A British critic calls two green icons, rammed earth and Passivhaus, "architectural trickery at its most cynical."
UPDATE: Critic Phineas Harper raises serious issues about the importance of embodied carbon, or as I prefer to call it, upfront carbon emissions. When I wrote this post I reacted to his paragraph linking of Passivhaus to "greenwash" and titled the post "Passivhaus is not a cult," when he did not actually call it that.
There are many buildings and architects that we have accused of being "greenwash" over the years, the poster child being the integrated wind turbines in London's Strata tower, where the developer actually wanted to put motors on them to make them turn and look like they were doing something. We have complained about the silliness of LEED certified airports and parking garages.But there are two things I have never considered greenwashing: Passive House or Passivhaus certification and rammed earth construction. However, that's exactly what architectural critic Phineas Harper does in the Architectural Review.
Harper writes that "seeing through specious gestures like living walls and tower-top wind turbines is getting easier." It's true that almost all the building-integrated turbines are pretty much useless; we have been calling them folly for a decade. I have also questioned the contribution to sustainability of living walls, but then that's just me thinking that you should keep mud and water off walls, not build it into them.
Is rammed earth greenwash?
With rammed earth, Harper complains that much of it is made with a binder, calling it "a steel-reinforced earth composite with barely less cement than concrete." Harper insists that "there is no need to build rammed earth with cement." And it is true that you can build a rammed earth wall without it. But many building codes don't allow it; water can cause it to disintegrate and it doesn't hold together in earthquakes.
Rammed earth walls also use less cement than concrete walls, as little as 5 percent, and the other 95 percent is good old local dirt instead of sand and aggregate that has been dragged for miles. I suspect also that, now that people are finally getting concerned about embodied carbon or upfront carbon emissions, they will start using other binders like lime or volcanic ash (pozzolana). Like anything else in this world, it is not black and white, but a matter of degree.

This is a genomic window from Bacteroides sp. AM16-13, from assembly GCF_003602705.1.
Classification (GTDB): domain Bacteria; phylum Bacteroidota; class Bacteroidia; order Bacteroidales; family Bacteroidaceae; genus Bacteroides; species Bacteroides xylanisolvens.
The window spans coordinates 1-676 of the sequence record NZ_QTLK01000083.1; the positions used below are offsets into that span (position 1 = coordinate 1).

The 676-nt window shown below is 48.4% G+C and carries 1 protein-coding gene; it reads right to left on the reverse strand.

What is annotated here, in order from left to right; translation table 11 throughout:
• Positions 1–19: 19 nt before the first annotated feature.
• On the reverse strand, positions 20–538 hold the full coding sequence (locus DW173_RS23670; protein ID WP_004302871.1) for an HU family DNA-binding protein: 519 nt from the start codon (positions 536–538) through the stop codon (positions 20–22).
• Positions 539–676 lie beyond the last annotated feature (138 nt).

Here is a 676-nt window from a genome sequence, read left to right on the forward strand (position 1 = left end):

Is Passivhaus greenwash?
Here, Harper writes:
Passivhaus – once a sensible building standard for low operational loads – now risks swelling to an almost cult-like club, its acolytes committed to defending the standard even as the, at times, dogmatic focus on operational emissions dwindles in relevance against the more wicked problem of embodied carbon.
This is an issue we have been discussing on TreeHugger for years, even complaining that they should change the standard to take upfront carbon emissions (UCE) into account. (See the Elrond Standard.) It is also true that Passivhaus buildings were often foamy, using lots of insulations with lots of UCE.
However, to be fair, concern and understanding of UCE is a relatively recent phenomenon, and many in the business are just beginning to wrap their brain around it. None of the green building standards really take it seriously; even the toughest, the Living Building Challenge, just demands carbon offsets. Even the brand new Canadian Net Zero standard just kind of says, "Measure it, and we will figure out what to do about it later."
But while Passivhaus is an operating energy standard, developed before people understood the implications of upfront carbon, many of the architects using Passivhaus are thinking seriously about UCE. Architype is a good example; I have suggested that their thatch-covered Enterprise Centre may be the world's greenest building because of its obsession with embodied carbon.
George Mikurcik of Architype writes in response to Harper's article, acknowledging that the Passivhaus standard has been historically "agnostic about what materials are used (the embodied carbon). It could be timber, concrete, steel, foam or marshmallow." But Architype has been a pioneer in building Passivhaus buildings with low UCE materials like wood and straw.
As a practice we love working with timber and other bio-based materials. They are healthy, renewable and have small embodied energy. They are also easy to reuse or recycle at the end of their life.
As Greta says, ‘Our house is on fire,’ and we don’t have enough time to mess around with reinventing the wheel. The Passivhaus community is one that personifies the opposite of greenwashing, and it works for operational energy, comfort, build quality and closing the performance gap. So let’s combine Passivhaus with an intelligent use of low impact materials to make a real difference.
Architype isn't alone in this; many architects and builders are on the embodied carbon case, and plug-ins are being developed for the big PHPP spreadsheet. As I wrote in an article for the Passivehouse Accelerator, you have to start somewhere, and I believe you need Passivhaus first.
Passivhaus First is the best shot we have at decarbonizing in a hurry. It’s not perfect (I think it should measure upfront carbon emissions, and measure carbon emissions instead of energy consumption, but this takes time) but it’s the best we’ve got.
Passivhaus is not a cult, and it is not ignoring embodied carbon. People get this now.